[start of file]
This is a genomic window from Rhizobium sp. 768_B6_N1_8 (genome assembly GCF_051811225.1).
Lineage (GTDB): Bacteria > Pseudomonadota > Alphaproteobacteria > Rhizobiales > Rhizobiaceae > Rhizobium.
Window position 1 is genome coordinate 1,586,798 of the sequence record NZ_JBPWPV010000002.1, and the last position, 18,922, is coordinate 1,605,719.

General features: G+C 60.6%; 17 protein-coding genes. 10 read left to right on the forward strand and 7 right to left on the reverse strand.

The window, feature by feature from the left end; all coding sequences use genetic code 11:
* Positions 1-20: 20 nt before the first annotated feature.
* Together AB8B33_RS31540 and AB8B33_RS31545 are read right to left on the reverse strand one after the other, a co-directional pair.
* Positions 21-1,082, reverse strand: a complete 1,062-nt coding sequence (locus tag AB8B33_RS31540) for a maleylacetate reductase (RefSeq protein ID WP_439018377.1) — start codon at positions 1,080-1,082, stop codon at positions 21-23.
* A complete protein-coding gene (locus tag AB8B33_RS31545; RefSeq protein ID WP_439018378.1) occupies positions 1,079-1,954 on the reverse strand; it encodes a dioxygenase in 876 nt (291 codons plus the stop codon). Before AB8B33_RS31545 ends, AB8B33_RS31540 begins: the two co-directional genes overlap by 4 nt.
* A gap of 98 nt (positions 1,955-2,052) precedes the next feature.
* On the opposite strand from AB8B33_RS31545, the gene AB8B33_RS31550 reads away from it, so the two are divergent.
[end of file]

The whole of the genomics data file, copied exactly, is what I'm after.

This is a genomic window from Rhizobium sp. 768_B6_N1_8 (genome assembly GCF_051811225.1).
Lineage (GTDB): Bacteria > Pseudomonadota > Alphaproteobacteria > Rhizobiales > Rhizobiaceae > Rhizobium.
Window position 1 is genome coordinate 1,586,798 of the sequence record NZ_JBPWPV010000002.1, and the last position, 18,922, is coordinate 1,605,719.

General features: G+C 60.6%; 17 protein-coding genes. 10 read left to right on the forward strand and 7 right to left on the reverse strand.

The window, feature by feature from the left end; all coding sequences use genetic code 11:
* Positions 1-20: 20 nt before the first annotated feature.
* Together AB8B33_RS31540 and AB8B33_RS31545 are read right to left on the reverse strand one after the other, a co-directional pair.
* Positions 21-1,082, reverse strand: a complete 1,062-nt coding sequence (locus tag AB8B33_RS31540) for a maleylacetate reductase (RefSeq protein ID WP_439018377.1) — start codon at positions 1,080-1,082, stop codon at positions 21-23.
* A complete protein-coding gene (locus tag AB8B33_RS31545; RefSeq protein ID WP_439018378.1) occupies positions 1,079-1,954 on the reverse strand; it encodes a dioxygenase in 876 nt (291 codons plus the stop codon). Before AB8B33_RS31545 ends, AB8B33_RS31540 begins: the two co-directional genes overlap by 4 nt.
* A gap of 98 nt (positions 1,955-2,052) precedes the next feature.
* On the opposite strand from AB8B33_RS31545, the gene AB8B33_RS31550 reads away from it, so the two are divergent.